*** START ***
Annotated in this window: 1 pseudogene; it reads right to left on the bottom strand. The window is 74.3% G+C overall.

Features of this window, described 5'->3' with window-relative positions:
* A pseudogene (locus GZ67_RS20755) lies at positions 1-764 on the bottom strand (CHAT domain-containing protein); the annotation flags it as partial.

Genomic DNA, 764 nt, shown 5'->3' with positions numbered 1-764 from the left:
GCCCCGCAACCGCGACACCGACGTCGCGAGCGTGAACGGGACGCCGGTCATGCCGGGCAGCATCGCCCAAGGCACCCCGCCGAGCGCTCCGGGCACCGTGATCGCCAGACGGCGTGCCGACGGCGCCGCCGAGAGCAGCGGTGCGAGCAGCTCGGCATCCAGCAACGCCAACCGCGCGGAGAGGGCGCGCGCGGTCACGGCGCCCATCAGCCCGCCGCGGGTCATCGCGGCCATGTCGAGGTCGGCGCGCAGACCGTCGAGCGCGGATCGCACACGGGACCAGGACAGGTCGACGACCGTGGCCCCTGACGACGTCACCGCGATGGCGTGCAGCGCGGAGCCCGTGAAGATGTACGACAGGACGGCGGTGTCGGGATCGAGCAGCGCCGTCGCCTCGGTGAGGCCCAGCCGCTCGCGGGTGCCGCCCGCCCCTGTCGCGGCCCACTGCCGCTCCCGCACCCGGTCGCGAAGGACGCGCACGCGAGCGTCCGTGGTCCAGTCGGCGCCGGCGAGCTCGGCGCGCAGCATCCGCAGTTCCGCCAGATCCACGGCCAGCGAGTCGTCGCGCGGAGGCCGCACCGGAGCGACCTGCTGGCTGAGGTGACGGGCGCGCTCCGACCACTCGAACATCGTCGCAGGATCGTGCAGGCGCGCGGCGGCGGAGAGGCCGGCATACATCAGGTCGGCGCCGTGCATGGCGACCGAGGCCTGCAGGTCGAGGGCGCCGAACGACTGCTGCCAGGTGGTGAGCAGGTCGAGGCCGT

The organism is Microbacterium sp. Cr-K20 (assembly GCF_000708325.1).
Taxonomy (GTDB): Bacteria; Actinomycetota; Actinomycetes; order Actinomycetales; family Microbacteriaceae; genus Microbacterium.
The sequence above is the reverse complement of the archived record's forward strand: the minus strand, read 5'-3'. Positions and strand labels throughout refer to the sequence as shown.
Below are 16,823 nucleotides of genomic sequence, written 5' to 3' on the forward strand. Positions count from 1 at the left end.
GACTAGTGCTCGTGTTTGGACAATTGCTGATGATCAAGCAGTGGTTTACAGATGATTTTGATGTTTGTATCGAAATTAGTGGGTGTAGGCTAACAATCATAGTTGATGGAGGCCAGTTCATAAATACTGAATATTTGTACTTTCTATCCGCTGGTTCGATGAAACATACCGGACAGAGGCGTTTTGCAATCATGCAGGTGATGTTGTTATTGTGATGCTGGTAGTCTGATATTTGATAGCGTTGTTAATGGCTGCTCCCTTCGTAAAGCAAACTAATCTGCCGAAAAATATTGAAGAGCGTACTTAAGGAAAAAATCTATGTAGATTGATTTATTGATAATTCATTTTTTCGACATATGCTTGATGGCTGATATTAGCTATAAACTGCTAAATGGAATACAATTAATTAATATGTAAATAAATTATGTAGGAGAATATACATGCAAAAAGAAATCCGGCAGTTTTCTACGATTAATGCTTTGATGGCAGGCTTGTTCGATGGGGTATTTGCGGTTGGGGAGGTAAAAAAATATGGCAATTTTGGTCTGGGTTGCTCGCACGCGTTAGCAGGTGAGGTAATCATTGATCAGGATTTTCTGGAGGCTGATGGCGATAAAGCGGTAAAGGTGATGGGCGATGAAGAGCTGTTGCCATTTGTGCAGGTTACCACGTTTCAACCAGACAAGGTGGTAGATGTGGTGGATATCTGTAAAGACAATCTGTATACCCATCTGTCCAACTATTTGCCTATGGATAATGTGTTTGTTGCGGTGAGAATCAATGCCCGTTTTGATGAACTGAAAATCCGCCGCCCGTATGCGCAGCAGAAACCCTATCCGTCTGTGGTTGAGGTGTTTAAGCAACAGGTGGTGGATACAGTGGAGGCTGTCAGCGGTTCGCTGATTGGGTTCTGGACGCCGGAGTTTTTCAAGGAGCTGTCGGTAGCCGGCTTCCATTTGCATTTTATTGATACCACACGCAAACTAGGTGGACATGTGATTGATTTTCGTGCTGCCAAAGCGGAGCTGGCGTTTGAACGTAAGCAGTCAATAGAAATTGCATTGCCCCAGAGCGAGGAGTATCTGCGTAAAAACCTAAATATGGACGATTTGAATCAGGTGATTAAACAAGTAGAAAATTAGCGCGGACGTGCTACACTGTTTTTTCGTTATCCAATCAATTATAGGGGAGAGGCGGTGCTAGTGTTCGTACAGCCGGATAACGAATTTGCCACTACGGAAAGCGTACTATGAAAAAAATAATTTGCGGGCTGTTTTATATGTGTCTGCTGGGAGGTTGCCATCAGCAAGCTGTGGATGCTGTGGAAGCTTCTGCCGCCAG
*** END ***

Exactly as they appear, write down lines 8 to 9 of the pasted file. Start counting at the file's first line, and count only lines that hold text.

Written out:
The sequence above is the reverse complement of the archived record's forward strand: the minus strand, read 5'-3'. Positions and strand labels throughout refer to the sequence as shown.
Below are 16,823 nucleotides of genomic sequence, written 5' to 3' on the forward strand. Positions count from 1 at the left end.